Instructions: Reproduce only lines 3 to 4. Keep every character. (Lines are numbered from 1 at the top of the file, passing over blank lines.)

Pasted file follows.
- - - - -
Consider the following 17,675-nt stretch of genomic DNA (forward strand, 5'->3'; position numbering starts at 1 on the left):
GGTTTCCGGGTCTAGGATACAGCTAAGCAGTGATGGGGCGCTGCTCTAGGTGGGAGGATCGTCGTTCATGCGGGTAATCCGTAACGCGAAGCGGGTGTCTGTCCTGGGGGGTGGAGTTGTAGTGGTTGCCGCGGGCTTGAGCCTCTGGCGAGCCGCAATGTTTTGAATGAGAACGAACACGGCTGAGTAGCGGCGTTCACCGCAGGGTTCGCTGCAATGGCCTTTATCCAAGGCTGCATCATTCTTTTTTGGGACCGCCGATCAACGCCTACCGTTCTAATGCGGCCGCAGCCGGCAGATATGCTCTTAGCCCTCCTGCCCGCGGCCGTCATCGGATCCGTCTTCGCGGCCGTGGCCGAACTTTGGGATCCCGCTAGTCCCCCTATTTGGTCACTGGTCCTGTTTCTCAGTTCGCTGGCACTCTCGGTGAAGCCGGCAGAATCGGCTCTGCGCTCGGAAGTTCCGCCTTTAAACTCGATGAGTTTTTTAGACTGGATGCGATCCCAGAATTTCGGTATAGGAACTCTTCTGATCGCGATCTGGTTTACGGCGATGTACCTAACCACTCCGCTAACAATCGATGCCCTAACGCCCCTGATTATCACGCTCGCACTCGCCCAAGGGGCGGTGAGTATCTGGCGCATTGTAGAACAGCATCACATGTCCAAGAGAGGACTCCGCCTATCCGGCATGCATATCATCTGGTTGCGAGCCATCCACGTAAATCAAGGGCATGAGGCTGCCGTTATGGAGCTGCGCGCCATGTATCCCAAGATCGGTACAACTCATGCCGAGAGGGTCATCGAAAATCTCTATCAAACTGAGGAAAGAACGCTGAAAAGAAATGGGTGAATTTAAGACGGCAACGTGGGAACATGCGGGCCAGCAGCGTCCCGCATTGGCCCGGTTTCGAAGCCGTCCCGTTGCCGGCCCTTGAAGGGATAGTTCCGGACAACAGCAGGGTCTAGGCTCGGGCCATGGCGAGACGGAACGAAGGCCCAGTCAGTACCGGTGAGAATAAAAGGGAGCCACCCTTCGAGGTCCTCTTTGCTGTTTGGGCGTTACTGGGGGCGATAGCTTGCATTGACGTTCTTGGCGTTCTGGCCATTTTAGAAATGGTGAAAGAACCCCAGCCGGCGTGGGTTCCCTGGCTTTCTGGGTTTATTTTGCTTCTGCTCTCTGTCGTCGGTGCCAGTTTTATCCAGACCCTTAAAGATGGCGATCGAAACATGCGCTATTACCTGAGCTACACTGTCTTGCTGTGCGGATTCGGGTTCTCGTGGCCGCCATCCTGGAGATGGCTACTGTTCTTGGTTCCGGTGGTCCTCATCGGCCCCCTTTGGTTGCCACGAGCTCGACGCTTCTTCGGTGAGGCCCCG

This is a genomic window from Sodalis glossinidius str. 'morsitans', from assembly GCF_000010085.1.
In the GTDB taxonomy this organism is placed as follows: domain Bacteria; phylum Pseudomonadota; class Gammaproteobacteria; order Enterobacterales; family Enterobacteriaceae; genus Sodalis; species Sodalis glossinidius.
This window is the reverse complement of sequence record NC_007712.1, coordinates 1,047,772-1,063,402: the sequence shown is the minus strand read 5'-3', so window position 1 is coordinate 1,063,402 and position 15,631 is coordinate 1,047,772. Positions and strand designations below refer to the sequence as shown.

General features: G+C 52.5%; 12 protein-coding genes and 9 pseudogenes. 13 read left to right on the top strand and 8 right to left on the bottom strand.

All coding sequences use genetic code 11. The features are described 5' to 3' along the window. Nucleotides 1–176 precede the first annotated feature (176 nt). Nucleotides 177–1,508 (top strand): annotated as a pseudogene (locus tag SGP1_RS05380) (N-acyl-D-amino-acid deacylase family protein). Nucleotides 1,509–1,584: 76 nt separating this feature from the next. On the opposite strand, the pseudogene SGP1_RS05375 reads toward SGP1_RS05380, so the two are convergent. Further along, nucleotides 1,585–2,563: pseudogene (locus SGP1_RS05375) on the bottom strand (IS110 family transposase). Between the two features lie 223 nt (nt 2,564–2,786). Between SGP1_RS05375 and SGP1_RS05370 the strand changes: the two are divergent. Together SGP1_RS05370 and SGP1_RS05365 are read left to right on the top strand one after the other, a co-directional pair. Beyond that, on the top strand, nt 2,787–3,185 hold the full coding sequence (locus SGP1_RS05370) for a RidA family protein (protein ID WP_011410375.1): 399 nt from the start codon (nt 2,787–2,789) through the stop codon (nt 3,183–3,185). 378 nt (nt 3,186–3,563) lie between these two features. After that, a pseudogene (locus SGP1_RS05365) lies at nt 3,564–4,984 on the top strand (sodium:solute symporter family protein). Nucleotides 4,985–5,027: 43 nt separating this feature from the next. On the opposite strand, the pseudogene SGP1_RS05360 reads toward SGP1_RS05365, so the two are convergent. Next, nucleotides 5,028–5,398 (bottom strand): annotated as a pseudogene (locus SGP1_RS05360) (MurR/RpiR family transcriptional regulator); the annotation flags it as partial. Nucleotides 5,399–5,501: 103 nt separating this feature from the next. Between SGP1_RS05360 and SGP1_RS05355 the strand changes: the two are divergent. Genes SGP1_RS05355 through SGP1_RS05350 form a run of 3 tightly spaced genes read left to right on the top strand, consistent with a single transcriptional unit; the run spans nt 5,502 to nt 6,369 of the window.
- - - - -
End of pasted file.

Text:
This is a genomic window from Sodalis glossinidius str. 'morsitans', from assembly GCF_000010085.1.
In the GTDB taxonomy this organism is placed as follows: domain Bacteria; phylum Pseudomonadota; class Gammaproteobacteria; order Enterobacterales; family Enterobacteriaceae; genus Sodalis; species Sodalis glossinidius.